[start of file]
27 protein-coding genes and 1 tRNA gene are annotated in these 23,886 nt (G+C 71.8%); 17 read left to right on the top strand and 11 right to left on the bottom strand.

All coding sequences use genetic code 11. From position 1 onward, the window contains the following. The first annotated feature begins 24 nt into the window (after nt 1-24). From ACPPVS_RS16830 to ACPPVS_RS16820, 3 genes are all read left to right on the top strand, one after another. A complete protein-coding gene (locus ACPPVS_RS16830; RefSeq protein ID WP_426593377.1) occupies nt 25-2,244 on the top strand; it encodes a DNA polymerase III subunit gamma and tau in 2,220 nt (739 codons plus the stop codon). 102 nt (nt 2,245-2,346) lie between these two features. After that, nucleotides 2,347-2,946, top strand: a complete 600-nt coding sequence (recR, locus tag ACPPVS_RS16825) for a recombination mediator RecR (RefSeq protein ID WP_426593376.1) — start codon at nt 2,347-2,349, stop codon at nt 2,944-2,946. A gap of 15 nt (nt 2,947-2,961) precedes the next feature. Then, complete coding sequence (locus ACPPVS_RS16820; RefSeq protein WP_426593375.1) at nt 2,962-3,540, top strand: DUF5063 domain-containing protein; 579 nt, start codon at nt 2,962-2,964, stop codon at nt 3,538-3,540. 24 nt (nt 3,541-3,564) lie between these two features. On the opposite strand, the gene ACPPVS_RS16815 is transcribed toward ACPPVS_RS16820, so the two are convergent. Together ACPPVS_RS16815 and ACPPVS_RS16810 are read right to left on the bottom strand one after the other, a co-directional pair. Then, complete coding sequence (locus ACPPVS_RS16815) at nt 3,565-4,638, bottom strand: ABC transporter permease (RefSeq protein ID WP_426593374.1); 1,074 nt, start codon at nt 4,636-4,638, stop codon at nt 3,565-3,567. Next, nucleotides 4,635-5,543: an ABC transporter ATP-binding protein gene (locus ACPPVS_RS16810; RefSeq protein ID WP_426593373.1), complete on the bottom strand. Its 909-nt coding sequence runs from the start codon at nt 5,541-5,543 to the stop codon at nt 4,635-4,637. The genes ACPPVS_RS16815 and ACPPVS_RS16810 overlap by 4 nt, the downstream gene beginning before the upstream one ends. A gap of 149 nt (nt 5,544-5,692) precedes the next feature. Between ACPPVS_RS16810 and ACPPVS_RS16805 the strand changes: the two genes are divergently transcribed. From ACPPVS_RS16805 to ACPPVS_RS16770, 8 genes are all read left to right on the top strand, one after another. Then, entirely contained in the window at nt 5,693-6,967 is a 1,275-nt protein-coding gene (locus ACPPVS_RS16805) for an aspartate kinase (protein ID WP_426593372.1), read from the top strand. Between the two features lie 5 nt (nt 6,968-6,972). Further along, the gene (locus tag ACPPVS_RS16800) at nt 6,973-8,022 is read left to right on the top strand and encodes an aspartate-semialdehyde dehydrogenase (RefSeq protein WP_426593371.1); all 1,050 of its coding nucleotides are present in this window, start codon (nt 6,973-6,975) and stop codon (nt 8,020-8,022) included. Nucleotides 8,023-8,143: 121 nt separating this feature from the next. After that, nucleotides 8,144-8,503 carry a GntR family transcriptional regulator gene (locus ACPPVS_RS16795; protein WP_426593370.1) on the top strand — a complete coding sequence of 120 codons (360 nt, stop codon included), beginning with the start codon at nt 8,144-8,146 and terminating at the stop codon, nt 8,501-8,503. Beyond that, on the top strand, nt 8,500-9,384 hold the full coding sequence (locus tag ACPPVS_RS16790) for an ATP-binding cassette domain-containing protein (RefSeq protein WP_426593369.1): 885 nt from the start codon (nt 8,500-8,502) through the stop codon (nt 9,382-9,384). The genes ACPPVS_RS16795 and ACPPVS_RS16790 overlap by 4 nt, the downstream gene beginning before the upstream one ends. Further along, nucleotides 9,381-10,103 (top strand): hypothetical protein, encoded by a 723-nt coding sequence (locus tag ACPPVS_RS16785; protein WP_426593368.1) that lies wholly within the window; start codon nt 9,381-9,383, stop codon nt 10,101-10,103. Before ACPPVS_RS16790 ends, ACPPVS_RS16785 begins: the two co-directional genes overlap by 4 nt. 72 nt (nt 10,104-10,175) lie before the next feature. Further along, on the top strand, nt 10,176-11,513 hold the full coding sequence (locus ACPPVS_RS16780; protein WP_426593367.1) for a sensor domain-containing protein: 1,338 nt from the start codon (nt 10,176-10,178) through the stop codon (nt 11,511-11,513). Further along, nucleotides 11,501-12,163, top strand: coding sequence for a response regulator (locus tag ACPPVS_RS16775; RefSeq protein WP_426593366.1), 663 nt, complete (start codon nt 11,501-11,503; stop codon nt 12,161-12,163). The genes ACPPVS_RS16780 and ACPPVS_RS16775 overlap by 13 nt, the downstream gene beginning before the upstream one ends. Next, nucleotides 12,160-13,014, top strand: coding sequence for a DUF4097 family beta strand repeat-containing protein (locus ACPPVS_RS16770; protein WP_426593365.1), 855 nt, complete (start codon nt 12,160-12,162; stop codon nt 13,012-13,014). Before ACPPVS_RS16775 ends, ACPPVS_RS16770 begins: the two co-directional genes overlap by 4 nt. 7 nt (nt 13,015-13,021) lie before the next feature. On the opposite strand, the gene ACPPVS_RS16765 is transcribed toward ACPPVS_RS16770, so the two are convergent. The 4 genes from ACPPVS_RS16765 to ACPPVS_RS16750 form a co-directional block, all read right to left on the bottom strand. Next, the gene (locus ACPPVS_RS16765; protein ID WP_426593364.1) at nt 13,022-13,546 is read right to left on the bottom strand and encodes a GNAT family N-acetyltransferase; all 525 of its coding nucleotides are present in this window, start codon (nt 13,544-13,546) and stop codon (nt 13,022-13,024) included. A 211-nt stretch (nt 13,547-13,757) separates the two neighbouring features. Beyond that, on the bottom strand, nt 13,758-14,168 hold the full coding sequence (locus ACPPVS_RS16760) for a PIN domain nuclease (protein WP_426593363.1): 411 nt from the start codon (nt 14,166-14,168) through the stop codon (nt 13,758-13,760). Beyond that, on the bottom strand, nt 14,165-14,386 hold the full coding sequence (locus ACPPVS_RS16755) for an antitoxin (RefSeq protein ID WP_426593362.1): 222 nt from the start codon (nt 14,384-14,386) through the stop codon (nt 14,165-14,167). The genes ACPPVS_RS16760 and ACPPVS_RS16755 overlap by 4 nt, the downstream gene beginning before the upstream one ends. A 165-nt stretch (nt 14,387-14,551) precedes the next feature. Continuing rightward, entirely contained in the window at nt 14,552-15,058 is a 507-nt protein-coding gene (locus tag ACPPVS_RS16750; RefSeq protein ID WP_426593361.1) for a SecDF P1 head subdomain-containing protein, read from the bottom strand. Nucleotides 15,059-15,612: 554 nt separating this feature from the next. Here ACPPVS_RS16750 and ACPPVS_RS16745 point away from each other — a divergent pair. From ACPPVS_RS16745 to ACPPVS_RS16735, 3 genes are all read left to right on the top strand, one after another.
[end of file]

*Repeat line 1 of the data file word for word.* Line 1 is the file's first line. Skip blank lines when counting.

27 protein-coding genes and 1 tRNA gene are annotated in these 23,886 nt (G+C 71.8%); 17 read left to right on the top strand and 11 right to left on the bottom strand.